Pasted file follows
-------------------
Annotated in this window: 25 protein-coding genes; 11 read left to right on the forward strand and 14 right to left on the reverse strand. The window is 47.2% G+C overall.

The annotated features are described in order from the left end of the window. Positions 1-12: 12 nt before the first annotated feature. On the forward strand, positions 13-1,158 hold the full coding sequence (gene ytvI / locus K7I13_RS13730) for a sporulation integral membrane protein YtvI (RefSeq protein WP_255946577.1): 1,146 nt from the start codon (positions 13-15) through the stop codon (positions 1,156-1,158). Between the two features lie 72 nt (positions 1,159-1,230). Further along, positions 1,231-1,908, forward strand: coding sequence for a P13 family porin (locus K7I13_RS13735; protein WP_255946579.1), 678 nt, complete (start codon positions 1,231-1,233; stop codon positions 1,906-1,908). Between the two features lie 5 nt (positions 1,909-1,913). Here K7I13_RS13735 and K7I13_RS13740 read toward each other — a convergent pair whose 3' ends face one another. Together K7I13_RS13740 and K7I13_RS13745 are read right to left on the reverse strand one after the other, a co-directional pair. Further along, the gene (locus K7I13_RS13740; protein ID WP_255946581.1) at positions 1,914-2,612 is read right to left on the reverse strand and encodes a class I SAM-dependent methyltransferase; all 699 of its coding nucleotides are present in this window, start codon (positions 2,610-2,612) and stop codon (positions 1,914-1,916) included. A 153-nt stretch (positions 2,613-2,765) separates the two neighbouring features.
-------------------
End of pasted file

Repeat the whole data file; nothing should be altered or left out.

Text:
Annotated in this window: 25 protein-coding genes; 11 read left to right on the forward strand and 14 right to left on the reverse strand. The window is 47.2% G+C overall.

The annotated features are described in order from the left end of the window. Positions 1-12: 12 nt before the first annotated feature. On the forward strand, positions 13-1,158 hold the full coding sequence (gene ytvI / locus K7I13_RS13730) for a sporulation integral membrane protein YtvI (RefSeq protein WP_255946577.1): 1,146 nt from the start codon (positions 13-15) through the stop codon (positions 1,156-1,158). Between the two features lie 72 nt (positions 1,159-1,230). Further along, positions 1,231-1,908, forward strand: coding sequence for a P13 family porin (locus K7I13_RS13735; protein WP_255946579.1), 678 nt, complete (start codon positions 1,231-1,233; stop codon positions 1,906-1,908). Between the two features lie 5 nt (positions 1,909-1,913). Here K7I13_RS13735 and K7I13_RS13740 read toward each other — a convergent pair whose 3' ends face one another. Together K7I13_RS13740 and K7I13_RS13745 are read right to left on the reverse strand one after the other, a co-directional pair. Further along, the gene (locus K7I13_RS13740; protein ID WP_255946581.1) at positions 1,914-2,612 is read right to left on the reverse strand and encodes a class I SAM-dependent methyltransferase; all 699 of its coding nucleotides are present in this window, start codon (positions 2,610-2,612) and stop codon (positions 1,914-1,916) included. A 153-nt stretch (positions 2,613-2,765) separates the two neighbouring features.